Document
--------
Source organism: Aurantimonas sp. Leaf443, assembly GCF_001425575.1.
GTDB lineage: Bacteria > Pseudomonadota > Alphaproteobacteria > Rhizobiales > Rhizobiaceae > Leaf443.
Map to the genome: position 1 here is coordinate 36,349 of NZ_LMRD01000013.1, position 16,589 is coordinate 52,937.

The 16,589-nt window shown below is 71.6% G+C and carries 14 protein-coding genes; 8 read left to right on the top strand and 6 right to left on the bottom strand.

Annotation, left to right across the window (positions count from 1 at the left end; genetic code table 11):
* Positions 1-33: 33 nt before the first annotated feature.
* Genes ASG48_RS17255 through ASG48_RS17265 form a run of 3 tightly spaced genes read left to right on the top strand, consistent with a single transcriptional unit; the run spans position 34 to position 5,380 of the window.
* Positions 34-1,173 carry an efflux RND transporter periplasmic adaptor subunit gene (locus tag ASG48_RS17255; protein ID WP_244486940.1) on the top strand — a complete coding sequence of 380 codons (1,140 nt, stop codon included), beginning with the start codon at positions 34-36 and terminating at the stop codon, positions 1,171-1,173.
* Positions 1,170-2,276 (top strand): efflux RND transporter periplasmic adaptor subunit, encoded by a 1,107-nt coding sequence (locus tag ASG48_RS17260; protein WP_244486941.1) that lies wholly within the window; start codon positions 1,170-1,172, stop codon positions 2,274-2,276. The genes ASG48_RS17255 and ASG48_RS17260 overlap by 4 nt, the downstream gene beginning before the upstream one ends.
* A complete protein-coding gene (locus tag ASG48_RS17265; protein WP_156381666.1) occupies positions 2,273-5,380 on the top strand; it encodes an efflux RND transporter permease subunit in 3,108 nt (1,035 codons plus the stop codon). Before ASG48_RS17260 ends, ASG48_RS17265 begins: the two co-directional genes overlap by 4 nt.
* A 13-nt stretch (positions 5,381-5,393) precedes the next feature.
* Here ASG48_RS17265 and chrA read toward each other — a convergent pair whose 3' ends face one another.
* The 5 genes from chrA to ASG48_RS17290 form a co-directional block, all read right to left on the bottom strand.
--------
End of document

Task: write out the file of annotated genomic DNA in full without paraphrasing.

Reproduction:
Source organism: Aurantimonas sp. Leaf443, assembly GCF_001425575.1.
GTDB lineage: Bacteria > Pseudomonadota > Alphaproteobacteria > Rhizobiales > Rhizobiaceae > Leaf443.
Map to the genome: position 1 here is coordinate 36,349 of NZ_LMRD01000013.1, position 16,589 is coordinate 52,937.

The 16,589-nt window shown below is 71.6% G+C and carries 14 protein-coding genes; 8 read left to right on the top strand and 6 right to left on the bottom strand.

Annotation, left to right across the window (positions count from 1 at the left end; genetic code table 11):
* Positions 1-33: 33 nt before the first annotated feature.
* Genes ASG48_RS17255 through ASG48_RS17265 form a run of 3 tightly spaced genes read left to right on the top strand, consistent with a single transcriptional unit; the run spans position 34 to position 5,380 of the window.
* Positions 34-1,173 carry an efflux RND transporter periplasmic adaptor subunit gene (locus tag ASG48_RS17255; protein ID WP_244486940.1) on the top strand — a complete coding sequence of 380 codons (1,140 nt, stop codon included), beginning with the start codon at positions 34-36 and terminating at the stop codon, positions 1,171-1,173.
* Positions 1,170-2,276 (top strand): efflux RND transporter periplasmic adaptor subunit, encoded by a 1,107-nt coding sequence (locus tag ASG48_RS17260; protein WP_244486941.1) that lies wholly within the window; start codon positions 1,170-1,172, stop codon positions 2,274-2,276. The genes ASG48_RS17255 and ASG48_RS17260 overlap by 4 nt, the downstream gene beginning before the upstream one ends.
* A complete protein-coding gene (locus tag ASG48_RS17265; protein WP_156381666.1) occupies positions 2,273-5,380 on the top strand; it encodes an efflux RND transporter permease subunit in 3,108 nt (1,035 codons plus the stop codon). Before ASG48_RS17260 ends, ASG48_RS17265 begins: the two co-directional genes overlap by 4 nt.
* A 13-nt stretch (positions 5,381-5,393) precedes the next feature.
* Here ASG48_RS17265 and chrA read toward each other — a convergent pair whose 3' ends face one another.
* The 5 genes from chrA to ASG48_RS17290 form a co-directional block, all read right to left on the bottom strand.